Terrorism: A Brief History by James Feldkamp
“Acts of terrorism is not a modern-day concept,” says international terrorism expert and former FBI agent James Feldkamp. Since the 1st century AD, terrorism or acts of terrorism have been inflicted upon specific targets. One example is the Zealots-Sicarii, known to be religious terrorists that rebelled against Greek and Roman rule in Judea. The objective of the Zealots-Sicarii was “to make oppression so intolerable that insurrection was inevitable.” The group targeted prominent figures; killing Romans and Jewish leaders with daggers as their primary weapon.
Another group with a more pronounced system and agenda that used terrorism to push their religious beliefs or ideologies to bring about political upheaval is the Assassins, shares James Feldkamp. The means to their end is purifying Islam, committing murder in public places like venerated sites and royal courts to instigate fear. These public “murders” gave witness to the martyrdom of the attacker and the murder of the victim. The Assassins were holed up in fortresses up in the mountains spread across Afghanistan and Syria. Instructions on who to murder were passed along to the fortresses from the headquarters. The murders were usually committed on holy days to ensure a large gathering of worshippers who became unwilling witnesses, says James Feldkamp.
The Thuggies of India is cult that worships the goddess Kali; “the destructive and creative mother in Hindu religion.” Murders were committed by strangling the victim with a handkerchief or a noose.
What do all these groups have in common? Instilling fear through terror to push their ideologies and political agenda. These, we can logically presume, show the roots of terrorism.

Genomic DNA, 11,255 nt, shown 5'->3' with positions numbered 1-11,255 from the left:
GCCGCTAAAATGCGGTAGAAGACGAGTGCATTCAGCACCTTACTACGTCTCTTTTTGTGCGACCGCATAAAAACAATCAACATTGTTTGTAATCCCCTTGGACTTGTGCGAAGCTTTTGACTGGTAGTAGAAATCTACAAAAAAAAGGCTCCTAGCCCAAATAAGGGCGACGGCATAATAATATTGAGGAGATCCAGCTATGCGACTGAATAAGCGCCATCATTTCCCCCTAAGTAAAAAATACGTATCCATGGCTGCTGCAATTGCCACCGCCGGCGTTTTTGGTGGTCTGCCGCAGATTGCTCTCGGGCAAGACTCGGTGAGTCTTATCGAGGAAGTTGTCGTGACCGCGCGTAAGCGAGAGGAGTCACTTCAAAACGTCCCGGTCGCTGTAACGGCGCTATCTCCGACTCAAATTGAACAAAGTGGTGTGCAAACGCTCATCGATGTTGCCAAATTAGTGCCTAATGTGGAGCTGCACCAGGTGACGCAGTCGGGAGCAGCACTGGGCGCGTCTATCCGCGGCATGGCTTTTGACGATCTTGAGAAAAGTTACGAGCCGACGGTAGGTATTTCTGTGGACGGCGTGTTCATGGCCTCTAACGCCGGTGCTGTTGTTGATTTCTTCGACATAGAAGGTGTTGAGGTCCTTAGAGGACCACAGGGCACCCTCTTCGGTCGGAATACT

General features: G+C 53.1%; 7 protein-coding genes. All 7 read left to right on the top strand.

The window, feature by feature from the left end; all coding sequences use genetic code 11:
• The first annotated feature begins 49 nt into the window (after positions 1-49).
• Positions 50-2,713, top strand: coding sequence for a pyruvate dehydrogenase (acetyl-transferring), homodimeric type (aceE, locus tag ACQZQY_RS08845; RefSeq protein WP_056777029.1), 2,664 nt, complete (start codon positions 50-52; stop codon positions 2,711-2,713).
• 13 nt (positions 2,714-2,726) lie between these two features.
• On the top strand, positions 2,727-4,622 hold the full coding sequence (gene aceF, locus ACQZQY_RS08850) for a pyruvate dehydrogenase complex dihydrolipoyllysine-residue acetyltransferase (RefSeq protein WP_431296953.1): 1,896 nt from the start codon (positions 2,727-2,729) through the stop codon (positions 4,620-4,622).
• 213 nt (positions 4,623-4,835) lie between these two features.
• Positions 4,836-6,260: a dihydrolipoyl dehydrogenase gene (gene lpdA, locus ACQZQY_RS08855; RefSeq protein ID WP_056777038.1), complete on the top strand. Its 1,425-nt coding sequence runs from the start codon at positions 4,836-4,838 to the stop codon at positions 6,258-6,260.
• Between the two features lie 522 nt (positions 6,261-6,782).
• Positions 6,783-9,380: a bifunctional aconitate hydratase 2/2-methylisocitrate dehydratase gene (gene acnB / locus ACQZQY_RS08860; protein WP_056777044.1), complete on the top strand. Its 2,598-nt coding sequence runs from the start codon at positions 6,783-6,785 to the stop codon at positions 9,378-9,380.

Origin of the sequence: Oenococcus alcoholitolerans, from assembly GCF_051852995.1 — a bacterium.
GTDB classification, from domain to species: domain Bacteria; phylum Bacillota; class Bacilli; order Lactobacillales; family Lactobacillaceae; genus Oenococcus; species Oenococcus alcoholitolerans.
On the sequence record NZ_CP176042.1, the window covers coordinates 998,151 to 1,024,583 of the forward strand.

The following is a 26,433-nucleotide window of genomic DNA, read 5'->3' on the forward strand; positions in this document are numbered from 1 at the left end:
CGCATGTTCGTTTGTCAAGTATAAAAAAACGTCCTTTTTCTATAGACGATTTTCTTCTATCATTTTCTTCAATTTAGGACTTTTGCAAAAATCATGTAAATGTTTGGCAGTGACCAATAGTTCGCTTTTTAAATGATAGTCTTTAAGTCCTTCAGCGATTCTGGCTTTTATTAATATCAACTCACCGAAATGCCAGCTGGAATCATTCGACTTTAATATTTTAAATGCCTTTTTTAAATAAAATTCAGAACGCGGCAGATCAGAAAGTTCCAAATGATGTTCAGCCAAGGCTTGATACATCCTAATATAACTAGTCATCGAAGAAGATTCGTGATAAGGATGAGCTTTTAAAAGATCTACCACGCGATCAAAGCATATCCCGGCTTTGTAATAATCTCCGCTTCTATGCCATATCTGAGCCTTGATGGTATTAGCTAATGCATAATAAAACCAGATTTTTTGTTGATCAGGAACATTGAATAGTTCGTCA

The French Revolution of 1789 was said to have “inspired” modern-day terrorism. Briefly, The Reign of Terror (Régime de la Terreur) or The Terror is a period during the French Revolution (some historians say it began in 1792; others, 1793, and yet others say it started in 1789) where subversives and counterrevolutionaries were considered as “enemies of the people.” The goal of the Reign was to establish order, based on the ideals of virtue and democracy, shares James Feldkamp.
The late 19th century saw the rise of the Anarchist or the Anarchist wave. This was largely believed by historians to have been brought on by the Industrial Revolution, otherwise known as globalization. To put it simply, the transfer of wealth brought on by the increase in global trading of goods and services upset established societies or the “old order.”
In the 1880’s, when Russia was ruled by tsars (who had absolute control of societies), a terrorist group known as Narodnaya Volva which translates to the “People’s Will,” emerged. They targeted key players in government and their goal was to cause an uprising to bring about social and political change.
With the modernization of infrastructures, these early terrorist groups that gave rise to modern-day terrorism to spread their ideologies, which then gave rise to sympathizers.
This is but a glimpse of the history of modern-day terrorism. In the coming days, James Feldkamp will talk about the anti-colonialism wave and the religious wave. James Feldkamp hopes you will come back for another round of history lesson.